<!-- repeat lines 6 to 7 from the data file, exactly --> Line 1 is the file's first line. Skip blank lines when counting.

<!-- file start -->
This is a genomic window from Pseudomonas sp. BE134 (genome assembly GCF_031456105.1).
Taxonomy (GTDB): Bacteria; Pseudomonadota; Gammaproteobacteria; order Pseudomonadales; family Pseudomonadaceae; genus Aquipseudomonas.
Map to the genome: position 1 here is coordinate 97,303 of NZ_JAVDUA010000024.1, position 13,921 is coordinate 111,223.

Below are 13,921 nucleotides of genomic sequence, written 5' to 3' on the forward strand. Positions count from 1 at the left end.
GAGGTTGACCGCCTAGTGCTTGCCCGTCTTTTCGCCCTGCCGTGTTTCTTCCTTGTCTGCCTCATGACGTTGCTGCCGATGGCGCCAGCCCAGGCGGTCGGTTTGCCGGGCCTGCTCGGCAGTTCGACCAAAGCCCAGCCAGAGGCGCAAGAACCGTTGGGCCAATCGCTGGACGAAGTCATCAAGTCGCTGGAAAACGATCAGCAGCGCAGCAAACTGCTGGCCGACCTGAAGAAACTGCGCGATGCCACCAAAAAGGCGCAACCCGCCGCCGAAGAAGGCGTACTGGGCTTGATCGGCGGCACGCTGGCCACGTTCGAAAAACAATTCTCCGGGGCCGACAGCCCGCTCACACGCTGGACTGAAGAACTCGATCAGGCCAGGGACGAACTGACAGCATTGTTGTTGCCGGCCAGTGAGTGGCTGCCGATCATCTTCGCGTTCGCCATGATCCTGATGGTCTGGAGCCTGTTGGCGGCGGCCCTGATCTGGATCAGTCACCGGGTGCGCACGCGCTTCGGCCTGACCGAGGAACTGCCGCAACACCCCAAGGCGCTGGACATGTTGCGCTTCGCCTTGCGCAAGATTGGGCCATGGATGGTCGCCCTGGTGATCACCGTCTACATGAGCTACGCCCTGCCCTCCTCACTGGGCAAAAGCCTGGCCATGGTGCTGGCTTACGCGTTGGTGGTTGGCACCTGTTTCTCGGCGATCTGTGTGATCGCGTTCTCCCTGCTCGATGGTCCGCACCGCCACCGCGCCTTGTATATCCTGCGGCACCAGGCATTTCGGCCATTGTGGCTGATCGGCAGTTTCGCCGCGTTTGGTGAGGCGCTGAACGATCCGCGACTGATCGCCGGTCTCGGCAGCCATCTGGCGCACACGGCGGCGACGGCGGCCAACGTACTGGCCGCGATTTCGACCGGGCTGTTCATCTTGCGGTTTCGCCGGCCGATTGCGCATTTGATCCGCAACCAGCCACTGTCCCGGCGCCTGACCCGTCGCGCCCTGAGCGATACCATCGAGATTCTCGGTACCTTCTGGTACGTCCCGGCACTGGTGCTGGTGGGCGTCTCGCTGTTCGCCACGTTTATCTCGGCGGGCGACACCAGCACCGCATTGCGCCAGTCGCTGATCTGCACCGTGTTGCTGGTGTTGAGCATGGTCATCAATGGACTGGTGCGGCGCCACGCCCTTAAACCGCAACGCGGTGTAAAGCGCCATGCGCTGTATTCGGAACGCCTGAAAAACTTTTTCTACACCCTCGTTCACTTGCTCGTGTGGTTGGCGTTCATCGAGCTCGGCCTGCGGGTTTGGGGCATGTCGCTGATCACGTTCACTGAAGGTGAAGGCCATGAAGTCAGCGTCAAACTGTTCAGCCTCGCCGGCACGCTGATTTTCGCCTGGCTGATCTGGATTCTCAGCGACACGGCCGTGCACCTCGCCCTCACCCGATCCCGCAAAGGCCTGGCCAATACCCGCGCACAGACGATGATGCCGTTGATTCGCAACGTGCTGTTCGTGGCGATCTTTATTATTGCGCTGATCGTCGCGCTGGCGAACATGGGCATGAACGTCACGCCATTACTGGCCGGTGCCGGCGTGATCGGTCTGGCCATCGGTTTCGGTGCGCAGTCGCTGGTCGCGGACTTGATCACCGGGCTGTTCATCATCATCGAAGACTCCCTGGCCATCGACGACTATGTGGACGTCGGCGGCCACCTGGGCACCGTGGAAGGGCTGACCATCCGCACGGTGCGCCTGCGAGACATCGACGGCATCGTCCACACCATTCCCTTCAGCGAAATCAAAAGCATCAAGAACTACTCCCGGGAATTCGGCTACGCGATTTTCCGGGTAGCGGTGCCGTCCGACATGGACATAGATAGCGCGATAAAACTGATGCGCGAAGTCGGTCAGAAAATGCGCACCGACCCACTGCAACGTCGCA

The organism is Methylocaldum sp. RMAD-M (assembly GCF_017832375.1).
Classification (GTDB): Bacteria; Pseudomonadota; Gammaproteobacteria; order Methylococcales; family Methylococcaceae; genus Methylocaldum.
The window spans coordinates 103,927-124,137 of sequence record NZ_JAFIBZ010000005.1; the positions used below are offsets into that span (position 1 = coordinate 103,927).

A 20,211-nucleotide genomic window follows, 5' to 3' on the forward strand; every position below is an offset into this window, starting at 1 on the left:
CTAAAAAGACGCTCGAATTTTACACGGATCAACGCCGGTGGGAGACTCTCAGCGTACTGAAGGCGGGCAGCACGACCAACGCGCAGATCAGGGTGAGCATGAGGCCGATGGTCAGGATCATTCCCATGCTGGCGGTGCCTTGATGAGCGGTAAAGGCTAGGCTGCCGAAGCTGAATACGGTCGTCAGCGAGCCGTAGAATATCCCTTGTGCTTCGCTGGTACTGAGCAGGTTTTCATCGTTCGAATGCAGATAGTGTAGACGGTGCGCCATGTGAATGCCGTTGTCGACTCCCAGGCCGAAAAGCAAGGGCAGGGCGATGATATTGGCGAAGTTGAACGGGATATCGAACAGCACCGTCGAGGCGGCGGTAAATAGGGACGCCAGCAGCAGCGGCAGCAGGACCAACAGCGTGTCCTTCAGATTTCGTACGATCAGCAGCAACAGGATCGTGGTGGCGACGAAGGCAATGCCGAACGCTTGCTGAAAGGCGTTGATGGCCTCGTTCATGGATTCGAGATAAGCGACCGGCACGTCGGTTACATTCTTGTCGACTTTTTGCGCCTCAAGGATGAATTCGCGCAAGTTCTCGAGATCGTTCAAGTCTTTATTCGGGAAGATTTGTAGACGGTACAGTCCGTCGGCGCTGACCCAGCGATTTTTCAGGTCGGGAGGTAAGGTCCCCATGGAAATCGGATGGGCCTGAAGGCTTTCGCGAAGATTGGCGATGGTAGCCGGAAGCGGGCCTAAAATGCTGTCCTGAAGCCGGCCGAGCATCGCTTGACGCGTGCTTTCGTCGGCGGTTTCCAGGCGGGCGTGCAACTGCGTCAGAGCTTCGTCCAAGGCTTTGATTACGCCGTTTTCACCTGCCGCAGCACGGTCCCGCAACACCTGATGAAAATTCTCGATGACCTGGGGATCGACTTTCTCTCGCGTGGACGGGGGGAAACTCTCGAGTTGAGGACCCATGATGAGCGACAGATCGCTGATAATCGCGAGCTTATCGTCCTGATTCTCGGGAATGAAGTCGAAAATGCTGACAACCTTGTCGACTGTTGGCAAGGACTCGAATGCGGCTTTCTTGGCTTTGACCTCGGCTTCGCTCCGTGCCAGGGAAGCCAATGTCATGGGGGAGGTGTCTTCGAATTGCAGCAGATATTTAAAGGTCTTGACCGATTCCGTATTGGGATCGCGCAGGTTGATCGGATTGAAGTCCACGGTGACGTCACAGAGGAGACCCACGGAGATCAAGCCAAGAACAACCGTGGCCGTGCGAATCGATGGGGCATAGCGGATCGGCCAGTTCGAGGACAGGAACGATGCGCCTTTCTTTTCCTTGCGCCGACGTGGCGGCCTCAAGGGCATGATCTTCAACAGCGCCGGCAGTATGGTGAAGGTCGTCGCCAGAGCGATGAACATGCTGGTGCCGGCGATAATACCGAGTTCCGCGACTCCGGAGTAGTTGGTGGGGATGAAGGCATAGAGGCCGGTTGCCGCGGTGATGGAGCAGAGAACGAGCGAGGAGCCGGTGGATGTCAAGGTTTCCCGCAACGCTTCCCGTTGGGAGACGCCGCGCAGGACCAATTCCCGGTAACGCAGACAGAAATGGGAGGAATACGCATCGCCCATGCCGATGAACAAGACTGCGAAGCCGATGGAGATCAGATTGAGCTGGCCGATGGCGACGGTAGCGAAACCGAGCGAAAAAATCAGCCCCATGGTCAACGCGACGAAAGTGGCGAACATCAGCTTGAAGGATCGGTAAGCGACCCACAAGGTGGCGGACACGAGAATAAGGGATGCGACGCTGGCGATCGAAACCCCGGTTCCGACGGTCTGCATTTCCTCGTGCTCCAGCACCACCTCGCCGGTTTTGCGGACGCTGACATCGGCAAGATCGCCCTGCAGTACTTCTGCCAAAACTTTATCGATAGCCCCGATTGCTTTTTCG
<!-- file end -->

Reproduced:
The organism is Methylocaldum sp. RMAD-M (assembly GCF_017832375.1).
Classification (GTDB): Bacteria; Pseudomonadota; Gammaproteobacteria; order Methylococcales; family Methylococcaceae; genus Methylocaldum.